It was one of those dark little shops they’d seen all around the back neighborhoods of Venice, jammed full of masks for a Carnevale of fifty or a hundred years ago: lion-faced masks, jesters’ masks, and simple black-ribboned masks for hiding your eyes. The shelves were stacked with brass candlesticks; embroidered scarves; velvet slippers; big blue bowls of mismatched, multicolored glass Murano beads; and really old portrait paintings of ancient bearded Venetian men in bright cloaks and red skullcaps. The doges of Venice, Mom had taught them, were like dukes, and were the only ones who wore those caps. Stacks of musty books were piled in every corner. The wall behind the old man’s desk was covered with framed maps of Venice drawn in black ink on yellowing parchment. At the opposite end there was a statue made of blue porcelain, almost life-size, holding a fraying leather bag.
“Marco Polo!” Miranda exclaimed, looking to their mother for confirmation. “Look, Mom, that’s Marco Polo, right?”
She studied the statue for a few seconds and nodded. It was Marco Polo, the thirteenth-century explorer who’d spent years crossing half the world from Venice to Asia until he’d finally arrived at the court of the Great Khan. He’d been the first person they had to study in their homeschool class on Venetian history when they’d arrived in Italy back in January. After Marco finally came home to Venice, he’d written a book about all the things he’d seen: the strange animals; the horse-riding warrior clans; the spicy, steaming food.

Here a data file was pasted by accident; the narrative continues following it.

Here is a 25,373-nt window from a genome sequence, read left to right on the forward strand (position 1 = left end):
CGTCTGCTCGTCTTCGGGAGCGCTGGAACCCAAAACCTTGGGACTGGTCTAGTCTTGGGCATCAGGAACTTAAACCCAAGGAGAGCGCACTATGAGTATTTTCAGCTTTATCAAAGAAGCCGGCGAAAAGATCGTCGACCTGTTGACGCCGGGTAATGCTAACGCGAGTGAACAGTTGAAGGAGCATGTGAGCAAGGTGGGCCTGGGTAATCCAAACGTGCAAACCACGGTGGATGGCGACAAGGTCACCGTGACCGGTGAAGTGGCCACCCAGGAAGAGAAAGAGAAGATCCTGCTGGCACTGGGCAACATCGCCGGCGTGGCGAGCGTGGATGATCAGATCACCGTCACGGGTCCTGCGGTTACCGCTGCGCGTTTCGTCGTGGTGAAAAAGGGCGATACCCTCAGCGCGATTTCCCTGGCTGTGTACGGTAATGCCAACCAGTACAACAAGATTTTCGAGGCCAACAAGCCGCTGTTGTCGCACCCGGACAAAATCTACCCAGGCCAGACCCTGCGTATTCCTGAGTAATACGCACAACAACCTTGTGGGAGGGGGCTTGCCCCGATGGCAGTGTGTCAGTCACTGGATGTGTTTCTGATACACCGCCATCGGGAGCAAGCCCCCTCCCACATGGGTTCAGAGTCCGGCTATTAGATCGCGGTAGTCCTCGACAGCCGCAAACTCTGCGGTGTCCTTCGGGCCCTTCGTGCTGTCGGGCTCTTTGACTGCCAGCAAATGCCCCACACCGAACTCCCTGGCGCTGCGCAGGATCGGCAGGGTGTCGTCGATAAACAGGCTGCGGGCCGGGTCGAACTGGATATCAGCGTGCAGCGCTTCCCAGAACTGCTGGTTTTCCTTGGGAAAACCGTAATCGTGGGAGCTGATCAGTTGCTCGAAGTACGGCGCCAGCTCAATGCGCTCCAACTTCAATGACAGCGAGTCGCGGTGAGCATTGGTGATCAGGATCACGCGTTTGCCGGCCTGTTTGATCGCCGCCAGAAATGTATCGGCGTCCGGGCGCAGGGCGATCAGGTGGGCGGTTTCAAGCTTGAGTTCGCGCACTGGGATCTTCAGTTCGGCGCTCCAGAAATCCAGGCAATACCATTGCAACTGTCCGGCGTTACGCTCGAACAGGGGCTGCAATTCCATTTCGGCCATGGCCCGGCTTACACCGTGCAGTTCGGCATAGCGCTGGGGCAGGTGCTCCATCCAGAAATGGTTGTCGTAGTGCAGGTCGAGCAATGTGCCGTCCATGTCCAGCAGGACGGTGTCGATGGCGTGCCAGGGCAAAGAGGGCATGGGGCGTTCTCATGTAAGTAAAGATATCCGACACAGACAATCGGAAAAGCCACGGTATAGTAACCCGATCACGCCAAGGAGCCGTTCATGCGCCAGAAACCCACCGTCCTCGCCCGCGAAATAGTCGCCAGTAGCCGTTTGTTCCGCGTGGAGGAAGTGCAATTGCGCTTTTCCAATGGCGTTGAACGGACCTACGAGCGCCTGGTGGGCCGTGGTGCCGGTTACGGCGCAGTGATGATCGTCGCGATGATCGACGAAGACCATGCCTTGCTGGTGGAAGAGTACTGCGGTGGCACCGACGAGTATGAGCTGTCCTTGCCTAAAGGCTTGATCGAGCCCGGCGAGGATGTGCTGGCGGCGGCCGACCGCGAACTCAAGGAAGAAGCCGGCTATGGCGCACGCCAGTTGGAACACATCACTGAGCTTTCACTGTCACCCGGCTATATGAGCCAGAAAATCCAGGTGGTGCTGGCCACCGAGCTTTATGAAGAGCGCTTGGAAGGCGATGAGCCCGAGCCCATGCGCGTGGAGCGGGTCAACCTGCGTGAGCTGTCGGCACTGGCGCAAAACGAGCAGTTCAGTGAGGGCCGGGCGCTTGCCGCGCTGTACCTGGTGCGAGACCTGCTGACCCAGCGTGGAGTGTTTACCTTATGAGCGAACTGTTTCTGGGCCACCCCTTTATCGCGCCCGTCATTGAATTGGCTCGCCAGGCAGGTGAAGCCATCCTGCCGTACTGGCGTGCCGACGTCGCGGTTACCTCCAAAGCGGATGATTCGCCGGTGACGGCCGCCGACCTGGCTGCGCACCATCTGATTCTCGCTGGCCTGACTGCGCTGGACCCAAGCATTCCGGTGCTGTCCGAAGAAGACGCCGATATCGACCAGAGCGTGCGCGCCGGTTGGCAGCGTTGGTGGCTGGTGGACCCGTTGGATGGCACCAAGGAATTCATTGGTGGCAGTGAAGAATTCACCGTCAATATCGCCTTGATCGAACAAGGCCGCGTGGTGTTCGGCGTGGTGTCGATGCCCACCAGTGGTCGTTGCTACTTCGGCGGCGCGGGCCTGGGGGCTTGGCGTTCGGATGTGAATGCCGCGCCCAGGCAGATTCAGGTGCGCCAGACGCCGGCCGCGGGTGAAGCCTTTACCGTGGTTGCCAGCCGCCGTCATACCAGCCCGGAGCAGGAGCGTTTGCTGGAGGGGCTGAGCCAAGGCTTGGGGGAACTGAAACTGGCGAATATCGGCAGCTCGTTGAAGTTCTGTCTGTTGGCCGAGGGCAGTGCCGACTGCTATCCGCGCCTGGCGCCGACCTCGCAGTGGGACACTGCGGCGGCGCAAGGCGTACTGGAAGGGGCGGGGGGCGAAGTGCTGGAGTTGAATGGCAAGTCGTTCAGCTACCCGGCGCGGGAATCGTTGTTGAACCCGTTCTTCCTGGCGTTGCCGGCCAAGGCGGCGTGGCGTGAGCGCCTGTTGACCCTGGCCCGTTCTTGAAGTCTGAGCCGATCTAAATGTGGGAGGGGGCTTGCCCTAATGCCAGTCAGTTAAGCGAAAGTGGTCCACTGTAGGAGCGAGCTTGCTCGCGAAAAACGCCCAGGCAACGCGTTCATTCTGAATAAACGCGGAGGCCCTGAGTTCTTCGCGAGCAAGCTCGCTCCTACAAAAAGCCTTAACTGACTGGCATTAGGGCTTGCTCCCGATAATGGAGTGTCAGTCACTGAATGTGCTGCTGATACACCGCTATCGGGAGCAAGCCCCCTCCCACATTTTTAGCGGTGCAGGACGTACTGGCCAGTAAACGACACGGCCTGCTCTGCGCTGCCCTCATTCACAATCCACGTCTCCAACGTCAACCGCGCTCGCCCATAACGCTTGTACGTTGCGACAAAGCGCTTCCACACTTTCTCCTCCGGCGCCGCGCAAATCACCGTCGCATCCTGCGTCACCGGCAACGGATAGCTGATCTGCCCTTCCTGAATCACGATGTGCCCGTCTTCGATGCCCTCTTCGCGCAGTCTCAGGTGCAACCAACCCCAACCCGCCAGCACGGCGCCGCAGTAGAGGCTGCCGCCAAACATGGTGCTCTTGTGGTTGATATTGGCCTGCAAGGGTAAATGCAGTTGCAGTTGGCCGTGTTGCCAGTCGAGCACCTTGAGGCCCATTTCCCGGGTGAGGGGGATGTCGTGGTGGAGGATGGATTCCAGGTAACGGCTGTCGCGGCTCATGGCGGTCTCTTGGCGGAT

But what had captured Jared’s attention now wasn’t history—it was the leather bag clutched in the statue’s hand. Something was flashing inside it. He waited until their mom had wandered off to flip through a pile of maps, then crossed over to the statue. He quickly peeked over his shoulder to make sure no one was watching, then reached inside the leather pouch.
There! There it was again!
“Shireen, Miranda,” he whispered, “come on, take a look!” The coast was clear: The storekeeper was over with their mother, talking to her about the maps she was paging through.
“What is it?” Miranda asked, standing at his elbow.
“Treasure!” he answered. He widened the mouth of the bag to get a better look. It was full of rings, coins, oddly marked dice, gold-colored balls, little stoppered glass vials, writing nibs, and other stray things.
“Hey, cut that out,” Shireen whispered furiously, glancing back at their mother. “You’ll get us in trouble.”